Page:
FWIW, I used to work in the mail order business in a different industry. It's not atypical for stores to charge tax and there's nothing wrong with it - so long as the tax money actually does get to their state government. It's just that currently there's no law forcing them to charge interstate tax. They've done nothing "wrong," per se, but it certainly doesn't meet client expectations for many in the mail order industry.
A few other things - denying the credit card charge may or may not be helpful. On the one hand, the contract was not complete until you agreed to the terms of the contract. However, there is very likely an exception built into Utah law that says that the buyer implicitly agrees to pay sales tax in addition to whatever the total is on the bill. In fact, if they find out for some reason that you should have paid sales tax on a transaction and you haven't, the state can legally come back to you (via the store) and demand it. The credit card companies know that, and if the source of your dispute is that you received the goods but they over charged re: sales tax, your claim will likely die on the vine.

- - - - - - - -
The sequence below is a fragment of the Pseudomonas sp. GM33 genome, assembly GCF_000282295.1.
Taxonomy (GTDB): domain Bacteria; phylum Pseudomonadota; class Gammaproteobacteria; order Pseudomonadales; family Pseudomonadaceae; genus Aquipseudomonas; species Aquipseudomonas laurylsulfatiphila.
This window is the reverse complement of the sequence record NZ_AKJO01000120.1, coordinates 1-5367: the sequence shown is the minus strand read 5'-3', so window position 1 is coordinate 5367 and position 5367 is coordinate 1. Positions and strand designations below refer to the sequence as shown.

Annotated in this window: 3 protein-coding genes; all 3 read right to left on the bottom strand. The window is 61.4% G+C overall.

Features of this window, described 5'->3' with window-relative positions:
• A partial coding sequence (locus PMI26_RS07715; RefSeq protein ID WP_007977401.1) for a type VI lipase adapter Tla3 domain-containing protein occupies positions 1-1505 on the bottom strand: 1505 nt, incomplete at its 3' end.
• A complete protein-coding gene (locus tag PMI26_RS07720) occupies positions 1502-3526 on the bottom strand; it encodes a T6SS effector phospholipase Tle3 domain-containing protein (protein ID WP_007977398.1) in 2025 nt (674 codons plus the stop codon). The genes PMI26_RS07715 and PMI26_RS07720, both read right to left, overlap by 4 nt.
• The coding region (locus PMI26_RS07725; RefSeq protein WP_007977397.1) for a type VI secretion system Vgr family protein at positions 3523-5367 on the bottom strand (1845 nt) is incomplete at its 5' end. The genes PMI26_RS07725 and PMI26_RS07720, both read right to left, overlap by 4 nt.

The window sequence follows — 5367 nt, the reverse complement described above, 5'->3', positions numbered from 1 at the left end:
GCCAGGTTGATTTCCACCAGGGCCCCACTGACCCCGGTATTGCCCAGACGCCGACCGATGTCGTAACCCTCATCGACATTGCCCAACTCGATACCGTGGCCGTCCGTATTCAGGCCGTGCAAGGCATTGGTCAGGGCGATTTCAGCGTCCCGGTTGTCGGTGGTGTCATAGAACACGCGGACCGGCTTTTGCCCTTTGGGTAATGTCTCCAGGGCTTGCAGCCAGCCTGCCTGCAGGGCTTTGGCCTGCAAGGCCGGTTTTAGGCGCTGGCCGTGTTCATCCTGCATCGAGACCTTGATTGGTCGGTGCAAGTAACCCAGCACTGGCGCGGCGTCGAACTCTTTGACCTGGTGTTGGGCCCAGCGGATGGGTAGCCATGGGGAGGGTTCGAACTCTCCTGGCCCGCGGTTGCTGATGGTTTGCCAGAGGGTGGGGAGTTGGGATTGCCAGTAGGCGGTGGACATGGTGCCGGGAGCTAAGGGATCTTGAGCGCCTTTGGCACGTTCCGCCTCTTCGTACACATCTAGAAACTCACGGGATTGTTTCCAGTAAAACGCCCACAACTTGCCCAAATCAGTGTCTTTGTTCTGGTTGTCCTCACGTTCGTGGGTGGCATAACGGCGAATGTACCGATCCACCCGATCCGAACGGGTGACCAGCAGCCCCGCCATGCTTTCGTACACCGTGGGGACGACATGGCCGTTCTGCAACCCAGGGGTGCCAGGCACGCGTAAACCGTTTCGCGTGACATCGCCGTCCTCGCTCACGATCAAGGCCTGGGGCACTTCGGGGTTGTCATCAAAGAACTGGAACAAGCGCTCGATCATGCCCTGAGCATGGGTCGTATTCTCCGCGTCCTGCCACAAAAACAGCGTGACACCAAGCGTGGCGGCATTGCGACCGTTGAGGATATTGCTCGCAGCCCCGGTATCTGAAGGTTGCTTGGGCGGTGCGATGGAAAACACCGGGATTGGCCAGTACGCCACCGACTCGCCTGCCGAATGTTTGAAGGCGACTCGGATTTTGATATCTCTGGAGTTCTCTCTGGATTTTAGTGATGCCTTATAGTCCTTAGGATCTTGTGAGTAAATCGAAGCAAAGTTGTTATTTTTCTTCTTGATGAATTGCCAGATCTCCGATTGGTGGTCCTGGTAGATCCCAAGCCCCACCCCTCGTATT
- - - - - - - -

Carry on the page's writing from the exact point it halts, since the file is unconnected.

As for the credit card v. cash issue, they obviously pay a fee to accept your credit card. That fee probably eats substantially into whatever the commission or bonus the guys at the store make. It's not unusual in a small store for that fee to be 2.5 to 3%. Already getting 40% off, however, it sounds like you got a close-out. They may have effectively sold you this bike for at cost or slightly more than. That 2.5 to 3% may have been their entire profit on the deal. Can't be surprised they'd take that approach. But for reference, they can't charge you extra to accept a credit card - nor can they deny you the right to pay that way. They CAN, however, offer a "cash discount."
Hope this is useful for the next substantial transaction if nothing else.
Last edited by Nika Aldrich; 06-02-07 at 12:28 AM.